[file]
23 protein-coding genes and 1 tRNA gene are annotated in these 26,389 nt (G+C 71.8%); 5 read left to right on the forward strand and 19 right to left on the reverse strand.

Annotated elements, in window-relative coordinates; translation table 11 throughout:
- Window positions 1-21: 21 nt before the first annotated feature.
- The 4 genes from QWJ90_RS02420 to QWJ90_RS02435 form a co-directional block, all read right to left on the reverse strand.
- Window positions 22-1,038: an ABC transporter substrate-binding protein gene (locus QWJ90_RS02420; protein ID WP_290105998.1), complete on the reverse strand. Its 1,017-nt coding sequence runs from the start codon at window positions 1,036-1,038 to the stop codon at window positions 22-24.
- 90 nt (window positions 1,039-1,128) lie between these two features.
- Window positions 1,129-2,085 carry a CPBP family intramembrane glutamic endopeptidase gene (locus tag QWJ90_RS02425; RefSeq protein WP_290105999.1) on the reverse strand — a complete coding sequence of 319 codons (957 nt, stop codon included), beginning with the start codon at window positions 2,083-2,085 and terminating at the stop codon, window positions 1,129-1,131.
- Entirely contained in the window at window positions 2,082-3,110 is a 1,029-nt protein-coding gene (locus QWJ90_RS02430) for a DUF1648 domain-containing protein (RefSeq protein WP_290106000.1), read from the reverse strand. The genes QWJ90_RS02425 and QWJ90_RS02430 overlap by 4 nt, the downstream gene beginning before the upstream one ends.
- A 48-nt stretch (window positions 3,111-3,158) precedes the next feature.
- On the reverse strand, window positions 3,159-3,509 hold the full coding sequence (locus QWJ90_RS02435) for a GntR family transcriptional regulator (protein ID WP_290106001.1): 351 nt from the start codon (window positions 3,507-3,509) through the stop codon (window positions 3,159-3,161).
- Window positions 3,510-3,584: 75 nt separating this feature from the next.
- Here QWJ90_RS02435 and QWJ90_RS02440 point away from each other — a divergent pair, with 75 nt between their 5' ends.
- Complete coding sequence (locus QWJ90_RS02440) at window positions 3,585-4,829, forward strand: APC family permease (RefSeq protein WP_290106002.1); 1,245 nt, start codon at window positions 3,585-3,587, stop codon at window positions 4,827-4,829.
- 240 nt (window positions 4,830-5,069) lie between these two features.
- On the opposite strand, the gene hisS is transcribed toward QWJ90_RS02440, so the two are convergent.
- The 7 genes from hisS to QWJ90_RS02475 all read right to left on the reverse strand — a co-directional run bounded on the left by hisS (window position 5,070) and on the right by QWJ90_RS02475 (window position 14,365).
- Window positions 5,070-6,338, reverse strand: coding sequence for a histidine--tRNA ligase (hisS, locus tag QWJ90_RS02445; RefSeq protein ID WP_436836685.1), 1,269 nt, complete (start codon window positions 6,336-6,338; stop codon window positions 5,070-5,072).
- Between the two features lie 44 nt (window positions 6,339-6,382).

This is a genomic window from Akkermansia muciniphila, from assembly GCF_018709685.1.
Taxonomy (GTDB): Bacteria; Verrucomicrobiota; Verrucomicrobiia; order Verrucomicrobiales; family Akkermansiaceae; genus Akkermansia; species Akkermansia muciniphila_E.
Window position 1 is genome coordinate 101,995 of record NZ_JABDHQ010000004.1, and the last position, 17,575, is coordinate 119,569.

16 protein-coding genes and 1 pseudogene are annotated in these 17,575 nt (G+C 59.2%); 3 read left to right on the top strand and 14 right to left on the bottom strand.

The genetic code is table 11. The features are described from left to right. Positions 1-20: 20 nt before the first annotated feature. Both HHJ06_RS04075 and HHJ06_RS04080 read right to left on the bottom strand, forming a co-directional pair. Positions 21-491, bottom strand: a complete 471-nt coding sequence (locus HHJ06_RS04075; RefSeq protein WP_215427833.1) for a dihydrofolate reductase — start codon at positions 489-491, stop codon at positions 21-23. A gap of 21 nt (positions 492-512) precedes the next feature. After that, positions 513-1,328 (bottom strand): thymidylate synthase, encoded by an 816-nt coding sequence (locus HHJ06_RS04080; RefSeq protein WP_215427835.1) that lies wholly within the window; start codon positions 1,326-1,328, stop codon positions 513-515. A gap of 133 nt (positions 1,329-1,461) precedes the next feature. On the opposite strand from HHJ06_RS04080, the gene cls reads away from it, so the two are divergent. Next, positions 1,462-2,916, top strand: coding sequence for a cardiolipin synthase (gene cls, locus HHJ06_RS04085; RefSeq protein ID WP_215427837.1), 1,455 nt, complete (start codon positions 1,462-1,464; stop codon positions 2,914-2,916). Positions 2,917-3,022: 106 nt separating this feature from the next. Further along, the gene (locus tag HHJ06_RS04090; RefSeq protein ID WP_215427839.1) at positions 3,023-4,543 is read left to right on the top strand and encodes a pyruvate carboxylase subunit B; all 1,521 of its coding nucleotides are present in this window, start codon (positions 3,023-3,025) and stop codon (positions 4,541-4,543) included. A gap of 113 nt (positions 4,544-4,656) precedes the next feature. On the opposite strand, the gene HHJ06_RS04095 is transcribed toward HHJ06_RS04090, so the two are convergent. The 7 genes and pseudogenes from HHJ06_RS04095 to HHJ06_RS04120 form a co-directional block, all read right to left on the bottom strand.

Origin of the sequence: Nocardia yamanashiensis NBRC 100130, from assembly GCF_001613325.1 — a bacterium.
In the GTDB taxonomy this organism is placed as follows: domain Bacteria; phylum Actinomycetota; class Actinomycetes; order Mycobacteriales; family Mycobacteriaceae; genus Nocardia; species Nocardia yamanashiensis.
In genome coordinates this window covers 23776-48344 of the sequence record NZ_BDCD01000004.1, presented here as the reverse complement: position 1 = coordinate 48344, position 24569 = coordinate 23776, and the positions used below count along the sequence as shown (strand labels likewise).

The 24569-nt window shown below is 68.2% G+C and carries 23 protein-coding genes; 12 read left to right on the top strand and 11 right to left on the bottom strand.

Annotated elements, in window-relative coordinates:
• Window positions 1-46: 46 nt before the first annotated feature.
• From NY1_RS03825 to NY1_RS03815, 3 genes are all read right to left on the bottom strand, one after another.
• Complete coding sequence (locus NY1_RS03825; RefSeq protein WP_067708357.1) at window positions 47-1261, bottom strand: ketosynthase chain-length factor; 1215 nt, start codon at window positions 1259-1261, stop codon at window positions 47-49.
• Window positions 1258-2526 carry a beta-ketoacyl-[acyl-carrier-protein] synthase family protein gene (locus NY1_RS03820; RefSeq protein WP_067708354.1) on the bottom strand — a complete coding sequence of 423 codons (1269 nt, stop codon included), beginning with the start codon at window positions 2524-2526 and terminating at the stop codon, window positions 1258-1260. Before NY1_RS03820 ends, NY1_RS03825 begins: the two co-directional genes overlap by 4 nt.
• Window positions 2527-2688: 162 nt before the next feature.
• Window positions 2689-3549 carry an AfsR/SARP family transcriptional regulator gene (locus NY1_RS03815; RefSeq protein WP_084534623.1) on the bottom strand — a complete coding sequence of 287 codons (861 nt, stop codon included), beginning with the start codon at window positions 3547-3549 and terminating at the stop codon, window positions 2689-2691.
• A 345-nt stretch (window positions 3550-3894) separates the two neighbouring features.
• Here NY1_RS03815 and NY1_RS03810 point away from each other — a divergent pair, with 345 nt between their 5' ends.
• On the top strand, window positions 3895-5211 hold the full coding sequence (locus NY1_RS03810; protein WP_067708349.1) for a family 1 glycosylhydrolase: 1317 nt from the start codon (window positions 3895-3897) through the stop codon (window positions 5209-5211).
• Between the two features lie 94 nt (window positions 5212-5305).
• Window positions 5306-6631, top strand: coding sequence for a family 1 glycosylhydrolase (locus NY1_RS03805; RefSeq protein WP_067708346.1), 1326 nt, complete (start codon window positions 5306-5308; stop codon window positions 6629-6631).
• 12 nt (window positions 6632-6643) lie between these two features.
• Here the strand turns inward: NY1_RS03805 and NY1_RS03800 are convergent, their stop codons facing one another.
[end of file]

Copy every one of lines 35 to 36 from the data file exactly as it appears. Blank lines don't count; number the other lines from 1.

• A 345-nt stretch (window positions 3550-3894) separates the two neighbouring features.
• Here NY1_RS03815 and NY1_RS03810 point away from each other — a divergent pair, with 345 nt between their 5' ends.